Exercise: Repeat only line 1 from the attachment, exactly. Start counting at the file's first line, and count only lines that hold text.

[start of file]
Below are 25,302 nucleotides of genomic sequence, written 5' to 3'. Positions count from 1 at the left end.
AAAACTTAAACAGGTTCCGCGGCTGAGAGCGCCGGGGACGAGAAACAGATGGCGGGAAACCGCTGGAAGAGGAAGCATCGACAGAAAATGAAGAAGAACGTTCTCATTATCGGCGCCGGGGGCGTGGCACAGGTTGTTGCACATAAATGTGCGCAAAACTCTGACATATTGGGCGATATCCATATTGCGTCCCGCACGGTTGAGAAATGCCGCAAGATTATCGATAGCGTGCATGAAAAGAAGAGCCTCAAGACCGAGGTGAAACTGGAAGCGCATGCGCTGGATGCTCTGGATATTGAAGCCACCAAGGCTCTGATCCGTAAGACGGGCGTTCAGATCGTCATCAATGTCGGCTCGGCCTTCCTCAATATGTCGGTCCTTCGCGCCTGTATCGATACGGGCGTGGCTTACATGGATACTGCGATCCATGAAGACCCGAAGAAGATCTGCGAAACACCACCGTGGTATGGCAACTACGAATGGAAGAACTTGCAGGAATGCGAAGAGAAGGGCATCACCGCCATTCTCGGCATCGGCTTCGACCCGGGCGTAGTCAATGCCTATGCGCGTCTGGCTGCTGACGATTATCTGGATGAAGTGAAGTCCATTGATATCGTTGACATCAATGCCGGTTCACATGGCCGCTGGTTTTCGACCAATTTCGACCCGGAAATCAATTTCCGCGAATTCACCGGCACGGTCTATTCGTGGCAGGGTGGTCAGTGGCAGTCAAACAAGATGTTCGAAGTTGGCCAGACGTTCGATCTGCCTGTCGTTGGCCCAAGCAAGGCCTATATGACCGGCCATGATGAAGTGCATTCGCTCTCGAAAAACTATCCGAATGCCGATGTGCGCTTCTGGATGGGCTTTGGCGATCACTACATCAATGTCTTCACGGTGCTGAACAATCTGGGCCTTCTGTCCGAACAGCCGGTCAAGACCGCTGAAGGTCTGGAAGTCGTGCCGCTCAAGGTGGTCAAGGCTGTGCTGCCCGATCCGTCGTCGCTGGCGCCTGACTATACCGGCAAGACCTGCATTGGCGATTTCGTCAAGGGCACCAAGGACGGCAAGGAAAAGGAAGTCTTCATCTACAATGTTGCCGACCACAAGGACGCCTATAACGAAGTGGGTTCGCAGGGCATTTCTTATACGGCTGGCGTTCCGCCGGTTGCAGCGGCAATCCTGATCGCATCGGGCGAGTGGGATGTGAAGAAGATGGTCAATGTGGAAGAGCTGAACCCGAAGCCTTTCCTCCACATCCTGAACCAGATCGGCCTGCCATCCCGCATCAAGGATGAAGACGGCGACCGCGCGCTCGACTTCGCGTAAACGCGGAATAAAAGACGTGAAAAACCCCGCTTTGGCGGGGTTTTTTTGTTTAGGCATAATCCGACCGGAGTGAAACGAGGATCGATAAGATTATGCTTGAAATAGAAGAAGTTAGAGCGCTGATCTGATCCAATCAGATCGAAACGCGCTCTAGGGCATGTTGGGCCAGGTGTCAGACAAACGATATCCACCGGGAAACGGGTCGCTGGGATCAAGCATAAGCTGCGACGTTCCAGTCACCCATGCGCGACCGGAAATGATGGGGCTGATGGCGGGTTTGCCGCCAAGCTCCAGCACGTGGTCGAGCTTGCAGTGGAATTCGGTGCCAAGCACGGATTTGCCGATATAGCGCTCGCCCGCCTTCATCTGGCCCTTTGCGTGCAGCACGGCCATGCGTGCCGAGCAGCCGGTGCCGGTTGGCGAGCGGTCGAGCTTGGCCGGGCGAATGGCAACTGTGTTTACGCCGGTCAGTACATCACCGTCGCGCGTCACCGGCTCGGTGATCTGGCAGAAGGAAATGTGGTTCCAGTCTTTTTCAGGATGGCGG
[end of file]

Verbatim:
Below are 25,302 nucleotides of genomic sequence, written 5' to 3'. Positions count from 1 at the left end.